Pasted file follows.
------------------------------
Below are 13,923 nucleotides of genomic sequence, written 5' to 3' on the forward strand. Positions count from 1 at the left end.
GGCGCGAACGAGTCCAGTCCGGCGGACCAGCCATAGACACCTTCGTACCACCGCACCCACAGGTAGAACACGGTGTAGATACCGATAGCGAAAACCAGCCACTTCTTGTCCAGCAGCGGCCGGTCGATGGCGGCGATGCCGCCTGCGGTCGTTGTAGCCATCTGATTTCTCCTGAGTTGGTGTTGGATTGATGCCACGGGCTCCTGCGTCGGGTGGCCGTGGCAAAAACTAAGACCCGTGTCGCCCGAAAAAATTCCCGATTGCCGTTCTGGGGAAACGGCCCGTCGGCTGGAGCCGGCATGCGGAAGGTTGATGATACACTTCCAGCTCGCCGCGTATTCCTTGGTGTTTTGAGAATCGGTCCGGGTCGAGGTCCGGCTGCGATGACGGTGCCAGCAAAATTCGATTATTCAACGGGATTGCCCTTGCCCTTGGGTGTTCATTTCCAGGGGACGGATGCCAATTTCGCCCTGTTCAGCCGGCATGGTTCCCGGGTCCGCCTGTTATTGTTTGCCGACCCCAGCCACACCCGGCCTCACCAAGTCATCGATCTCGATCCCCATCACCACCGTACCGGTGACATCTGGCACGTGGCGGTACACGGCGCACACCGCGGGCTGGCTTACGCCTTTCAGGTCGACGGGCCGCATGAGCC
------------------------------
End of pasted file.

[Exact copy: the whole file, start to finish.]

Below are 13,923 nucleotides of genomic sequence, written 5' to 3' on the forward strand. Positions count from 1 at the left end.
GGCGCGAACGAGTCCAGTCCGGCGGACCAGCCATAGACACCTTCGTACCACCGCACCCACAGGTAGAACACGGTGTAGATACCGATAGCGAAAACCAGCCACTTCTTGTCCAGCAGCGGCCGGTCGATGGCGGCGATGCCGCCTGCGGTCGTTGTAGCCATCTGATTTCTCCTGAGTTGGTGTTGGATTGATGCCACGGGCTCCTGCGTCGGGTGGCCGTGGCAAAAACTAAGACCCGTGTCGCCCGAAAAAATTCCCGATTGCCGTTCTGGGGAAACGGCCCGTCGGCTGGAGCCGGCATGCGGAAGGTTGATGATACACTTCCAGCTCGCCGCGTATTCCTTGGTGTTTTGAGAATCGGTCCGGGTCGAGGTCCGGCTGCGATGACGGTGCCAGCAAAATTCGATTATTCAACGGGATTGCCCTTGCCCTTGGGTGTTCATTTCCAGGGGACGGATGCCAATTTCGCCCTGTTCAGCCGGCATGGTTCCCGGGTCCGCCTGTTATTGTTTGCCGACCCCAGCCACACCCGGCCTCACCAAGTCATCGATCTCGATCCCCATCACCACCGTACCGGTGACATCTGGCACGTGGCGGTACACGGCGCACACCGCGGGCTGGCTTACGCCTTTCAGGTCGACGGGCCGCATGAGCC